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With distorted picture of NAFTA, U.S.-Mexico trade relations face precarious time

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Unpredictability.

The Business Case.

America First.

These are the three statements that summarize my recent trip to Washington, D.C., with the Arizona Chamber of Commerce delegation. We flew to Washington  the first week of February to meet with our Arizona Federal delegation following the inauguration. As the furor of the cabinet nominations surrounded us, we quietly met with our senators, congressmen, industry groups, key Senate committees and other influencers.

peterson-lea-marquez

Lea Marquez Peterson

I left for home with a full notebook from the various meetings and optimism about a more business-friendly national environment balanced with concern for the economic impact of many policy changes being considered.  Priorities addressed from our Tucson Hispanic Chamber Legislative Principles included the recent discussions surrounding NAFTA, the North American Free trade agreement with Mexico and Canada, the Affordable Care Act, comprehensive tax reform and potential small business lending impacts from modifications to the Dodd Frank Rule. Several speakers also addressed the elimination of many of the 180,000 regulations, which create unnecessary burden on businesses. It is clear since inauguration that President Trump is living by the mantra of “Big Action and Quick Results” in his intent to get the economy moving again.

Communication with our congressmen and senators is key in today’s unpredictable environment. Most elected leaders we met with spoke at length about the uncertainty of President Trump’s policy priorities and requested “business stories” and data to combat the many questions arising from the president’s actions.

During the meetings, we spoke about the importance of trade with Mexico as Arizona’s number one trading partner. Due to the president’s focus on tariffs and “walls” (estimated to cost $14 billion), the nation is in a very dangerous time for our bilateral relationship and is facing a threat to the $600 billion in trade the U.S. enjoys with Mexico today.

It is clear that there is a distorted picture of NAFTA in our nation’s capital. Rather than losing jobs due to a trade deficit, per the Mexico Institute, more than 4.9 million jobs in the U.S. are tied to trade with Mexico. Additionally, more than 50 percent of our manufactured goods are sent as component parts back and forth to Mexico. Our chamber and others spoke during meetings against the proposed border adjustment tax (or 20 percent import tariff for U.S. firms) due to the likely increase in U.S. consumer prices and shared concerns for our future lack of global competitiveness.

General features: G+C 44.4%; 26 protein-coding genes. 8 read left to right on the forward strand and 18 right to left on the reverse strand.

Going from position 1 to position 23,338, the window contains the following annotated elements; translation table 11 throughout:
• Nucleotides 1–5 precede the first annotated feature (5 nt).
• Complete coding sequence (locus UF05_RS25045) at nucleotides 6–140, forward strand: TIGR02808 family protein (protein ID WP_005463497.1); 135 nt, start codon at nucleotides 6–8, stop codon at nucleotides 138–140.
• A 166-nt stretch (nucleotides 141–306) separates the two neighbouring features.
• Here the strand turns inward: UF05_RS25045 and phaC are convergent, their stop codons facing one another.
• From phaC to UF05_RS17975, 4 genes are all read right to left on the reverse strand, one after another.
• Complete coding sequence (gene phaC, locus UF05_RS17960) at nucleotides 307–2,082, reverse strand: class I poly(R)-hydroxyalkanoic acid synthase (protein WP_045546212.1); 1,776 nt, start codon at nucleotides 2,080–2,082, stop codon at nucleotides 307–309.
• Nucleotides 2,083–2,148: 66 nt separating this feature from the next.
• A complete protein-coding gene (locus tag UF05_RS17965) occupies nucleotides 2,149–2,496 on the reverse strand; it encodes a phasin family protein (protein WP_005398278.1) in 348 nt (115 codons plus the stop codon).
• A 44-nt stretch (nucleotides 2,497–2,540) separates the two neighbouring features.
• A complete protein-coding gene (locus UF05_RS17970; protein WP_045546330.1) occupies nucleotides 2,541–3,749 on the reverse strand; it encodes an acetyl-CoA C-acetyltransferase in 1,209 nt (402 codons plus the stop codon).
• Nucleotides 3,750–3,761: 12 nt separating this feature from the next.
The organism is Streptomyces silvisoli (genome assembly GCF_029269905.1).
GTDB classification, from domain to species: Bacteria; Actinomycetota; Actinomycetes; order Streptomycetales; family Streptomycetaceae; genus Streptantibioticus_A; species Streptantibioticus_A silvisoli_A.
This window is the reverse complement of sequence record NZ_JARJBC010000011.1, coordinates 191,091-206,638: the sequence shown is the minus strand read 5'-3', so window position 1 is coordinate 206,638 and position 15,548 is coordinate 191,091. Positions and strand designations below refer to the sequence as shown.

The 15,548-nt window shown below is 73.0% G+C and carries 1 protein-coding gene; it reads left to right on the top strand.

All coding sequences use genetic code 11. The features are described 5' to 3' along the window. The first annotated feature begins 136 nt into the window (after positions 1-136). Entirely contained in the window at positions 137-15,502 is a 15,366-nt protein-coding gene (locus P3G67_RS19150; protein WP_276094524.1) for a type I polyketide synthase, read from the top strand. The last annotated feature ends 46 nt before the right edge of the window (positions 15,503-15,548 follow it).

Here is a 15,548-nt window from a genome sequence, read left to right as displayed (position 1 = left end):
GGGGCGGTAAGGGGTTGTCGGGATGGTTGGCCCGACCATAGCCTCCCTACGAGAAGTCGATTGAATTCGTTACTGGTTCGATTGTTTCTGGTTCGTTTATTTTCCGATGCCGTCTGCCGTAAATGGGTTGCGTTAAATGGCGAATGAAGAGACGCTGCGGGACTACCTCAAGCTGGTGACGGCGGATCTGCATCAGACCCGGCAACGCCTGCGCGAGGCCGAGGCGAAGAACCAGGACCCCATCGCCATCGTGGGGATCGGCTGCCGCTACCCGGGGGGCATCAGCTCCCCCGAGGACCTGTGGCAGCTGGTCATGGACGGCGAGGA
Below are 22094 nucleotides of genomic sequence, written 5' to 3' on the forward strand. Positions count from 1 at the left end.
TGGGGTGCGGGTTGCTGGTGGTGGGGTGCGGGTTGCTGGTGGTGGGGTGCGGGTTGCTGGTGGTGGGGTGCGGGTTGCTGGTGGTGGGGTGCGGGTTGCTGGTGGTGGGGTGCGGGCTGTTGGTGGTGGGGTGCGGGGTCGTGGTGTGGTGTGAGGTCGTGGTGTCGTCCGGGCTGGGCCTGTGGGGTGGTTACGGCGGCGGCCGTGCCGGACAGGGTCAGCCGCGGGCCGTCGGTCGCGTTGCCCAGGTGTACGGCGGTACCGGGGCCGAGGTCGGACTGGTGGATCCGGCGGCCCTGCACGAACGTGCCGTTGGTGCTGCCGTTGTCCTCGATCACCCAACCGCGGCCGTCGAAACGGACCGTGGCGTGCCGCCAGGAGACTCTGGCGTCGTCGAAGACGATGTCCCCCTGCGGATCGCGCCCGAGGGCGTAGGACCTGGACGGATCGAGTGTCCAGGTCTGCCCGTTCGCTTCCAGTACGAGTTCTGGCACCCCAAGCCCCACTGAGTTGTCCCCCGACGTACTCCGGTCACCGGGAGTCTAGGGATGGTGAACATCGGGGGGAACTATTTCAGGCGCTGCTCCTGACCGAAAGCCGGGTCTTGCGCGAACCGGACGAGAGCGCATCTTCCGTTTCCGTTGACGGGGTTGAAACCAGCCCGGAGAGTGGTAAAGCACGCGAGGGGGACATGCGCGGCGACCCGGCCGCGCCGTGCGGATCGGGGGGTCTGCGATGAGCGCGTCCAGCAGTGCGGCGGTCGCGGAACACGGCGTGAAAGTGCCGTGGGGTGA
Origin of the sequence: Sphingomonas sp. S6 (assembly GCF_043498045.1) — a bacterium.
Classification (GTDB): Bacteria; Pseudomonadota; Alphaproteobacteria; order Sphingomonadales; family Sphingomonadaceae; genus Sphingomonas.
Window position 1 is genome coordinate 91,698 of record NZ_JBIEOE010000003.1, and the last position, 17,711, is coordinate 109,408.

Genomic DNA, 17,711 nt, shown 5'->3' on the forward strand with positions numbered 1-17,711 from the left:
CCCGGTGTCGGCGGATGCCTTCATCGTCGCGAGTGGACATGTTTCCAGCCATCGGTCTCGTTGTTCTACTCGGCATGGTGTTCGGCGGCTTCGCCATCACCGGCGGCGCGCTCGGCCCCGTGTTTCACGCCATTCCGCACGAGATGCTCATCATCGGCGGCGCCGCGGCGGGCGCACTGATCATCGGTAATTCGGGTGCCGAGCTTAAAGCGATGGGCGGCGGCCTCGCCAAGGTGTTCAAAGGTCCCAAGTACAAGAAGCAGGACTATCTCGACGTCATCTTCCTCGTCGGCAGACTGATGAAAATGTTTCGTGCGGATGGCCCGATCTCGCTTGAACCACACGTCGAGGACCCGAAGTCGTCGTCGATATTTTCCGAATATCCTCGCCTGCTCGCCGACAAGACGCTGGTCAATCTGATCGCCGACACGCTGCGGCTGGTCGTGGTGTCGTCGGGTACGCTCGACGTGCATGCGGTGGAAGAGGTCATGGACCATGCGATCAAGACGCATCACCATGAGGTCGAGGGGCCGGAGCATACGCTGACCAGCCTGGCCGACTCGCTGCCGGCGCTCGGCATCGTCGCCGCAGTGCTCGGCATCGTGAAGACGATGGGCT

A NAFTA 2.0 is certainly in the works for the 22-year old agreement, and it is an opportune time to communicate about any potential changes, such as the growth of services in trade, e-commerce and business opportunities due to Mexico’s energy reform. Simultaneously, our nation should coordinate valuable small business education export resources within the U.S. Departments of Commerce, State and the Small Business Administration, all mostly unknown by Arizona small businesses.

Influence on President Trump and his cabinet is vital for our business community. We do not need to convince each other of the importance of trade, but those living farther away from our borders and those with influence within the president’s administration. Trade with Mexico impacts every state in our nation and is not limited to the four U.S.-Mexico border states. In such rapidly changing times, our chamber is engaged with others across the country who share the same concerns. We need a strategic communication plan to send a targeted message that meets President Trump’s economic priorities while sustaining our relationship with one of Arizona and the nation’s closest allies, Mexico

What can you do now? We need your business stories. If you are manufacturing in Mexico, what financial impact will a 20 percent import tariff have on your business? Please email your business cases to be shared with our federal delegation to president@tucsonhispanicchamber.org or call our chamber office at 520-620-0005. This is not the time to be silent.

Thank you for your continued support of our Hispanic chambers. If you’ve not yet joined, please consider doing so to provide the financial support to continue our work and to take advantage of our services to grow your business.

Lea Márquez Peterson is president and CEO of the Tucson Hispanic Chamber

 

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